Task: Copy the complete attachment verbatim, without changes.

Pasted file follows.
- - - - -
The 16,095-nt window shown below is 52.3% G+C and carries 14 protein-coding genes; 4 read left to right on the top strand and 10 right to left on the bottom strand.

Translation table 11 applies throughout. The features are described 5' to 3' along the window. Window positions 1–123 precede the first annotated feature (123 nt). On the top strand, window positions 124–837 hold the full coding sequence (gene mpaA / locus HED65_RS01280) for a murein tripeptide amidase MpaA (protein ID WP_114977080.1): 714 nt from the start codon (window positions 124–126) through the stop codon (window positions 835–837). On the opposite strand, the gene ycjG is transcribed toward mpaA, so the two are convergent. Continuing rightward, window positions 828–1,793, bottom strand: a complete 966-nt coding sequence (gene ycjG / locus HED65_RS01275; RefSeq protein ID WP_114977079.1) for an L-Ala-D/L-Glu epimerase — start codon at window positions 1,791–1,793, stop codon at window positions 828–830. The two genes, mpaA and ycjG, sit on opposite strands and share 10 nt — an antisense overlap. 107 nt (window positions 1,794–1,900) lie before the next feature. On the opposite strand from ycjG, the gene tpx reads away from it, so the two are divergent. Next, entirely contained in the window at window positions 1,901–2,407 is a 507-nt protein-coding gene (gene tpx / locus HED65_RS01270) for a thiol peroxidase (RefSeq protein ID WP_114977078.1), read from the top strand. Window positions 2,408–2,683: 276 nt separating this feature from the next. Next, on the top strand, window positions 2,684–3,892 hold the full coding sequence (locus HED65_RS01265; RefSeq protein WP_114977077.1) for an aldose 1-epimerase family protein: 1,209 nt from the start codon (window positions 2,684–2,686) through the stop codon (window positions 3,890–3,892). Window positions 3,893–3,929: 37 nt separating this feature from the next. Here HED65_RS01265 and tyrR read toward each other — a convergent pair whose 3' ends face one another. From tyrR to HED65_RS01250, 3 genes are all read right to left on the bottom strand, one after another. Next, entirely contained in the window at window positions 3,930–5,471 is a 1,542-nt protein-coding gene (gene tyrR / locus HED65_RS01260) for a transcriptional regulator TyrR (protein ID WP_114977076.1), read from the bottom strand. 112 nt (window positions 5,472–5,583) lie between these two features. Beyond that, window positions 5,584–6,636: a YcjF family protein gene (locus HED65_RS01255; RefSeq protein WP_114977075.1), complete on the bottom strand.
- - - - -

The 16,095-nt window shown below is 52.3% G+C and carries 14 protein-coding genes; 4 read left to right on the top strand and 10 right to left on the bottom strand.

Translation table 11 applies throughout. The features are described 5' to 3' along the window. Window positions 1–123 precede the first annotated feature (123 nt). On the top strand, window positions 124–837 hold the full coding sequence (gene mpaA / locus HED65_RS01280) for a murein tripeptide amidase MpaA (protein ID WP_114977080.1): 714 nt from the start codon (window positions 124–126) through the stop codon (window positions 835–837). On the opposite strand, the gene ycjG is transcribed toward mpaA, so the two are convergent. Continuing rightward, window positions 828–1,793, bottom strand: a complete 966-nt coding sequence (gene ycjG / locus HED65_RS01275; RefSeq protein ID WP_114977079.1) for an L-Ala-D/L-Glu epimerase — start codon at window positions 1,791–1,793, stop codon at window positions 828–830. The two genes, mpaA and ycjG, sit on opposite strands and share 10 nt — an antisense overlap. 107 nt (window positions 1,794–1,900) lie before the next feature. On the opposite strand from ycjG, the gene tpx reads away from it, so the two are divergent. Next, entirely contained in the window at window positions 1,901–2,407 is a 507-nt protein-coding gene (gene tpx / locus HED65_RS01270) for a thiol peroxidase (RefSeq protein ID WP_114977078.1), read from the top strand. Window positions 2,408–2,683: 276 nt separating this feature from the next. Next, on the top strand, window positions 2,684–3,892 hold the full coding sequence (locus HED65_RS01265; RefSeq protein WP_114977077.1) for an aldose 1-epimerase family protein: 1,209 nt from the start codon (window positions 2,684–2,686) through the stop codon (window positions 3,890–3,892). Window positions 3,893–3,929: 37 nt separating this feature from the next. Here HED65_RS01265 and tyrR read toward each other — a convergent pair whose 3' ends face one another. From tyrR to HED65_RS01250, 3 genes are all read right to left on the bottom strand, one after another. Next, entirely contained in the window at window positions 3,930–5,471 is a 1,542-nt protein-coding gene (gene tyrR / locus HED65_RS01260) for a transcriptional regulator TyrR (protein ID WP_114977076.1), read from the bottom strand. 112 nt (window positions 5,472–5,583) lie between these two features. Beyond that, window positions 5,584–6,636: a YcjF family protein gene (locus HED65_RS01255; RefSeq protein WP_114977075.1), complete on the bottom strand.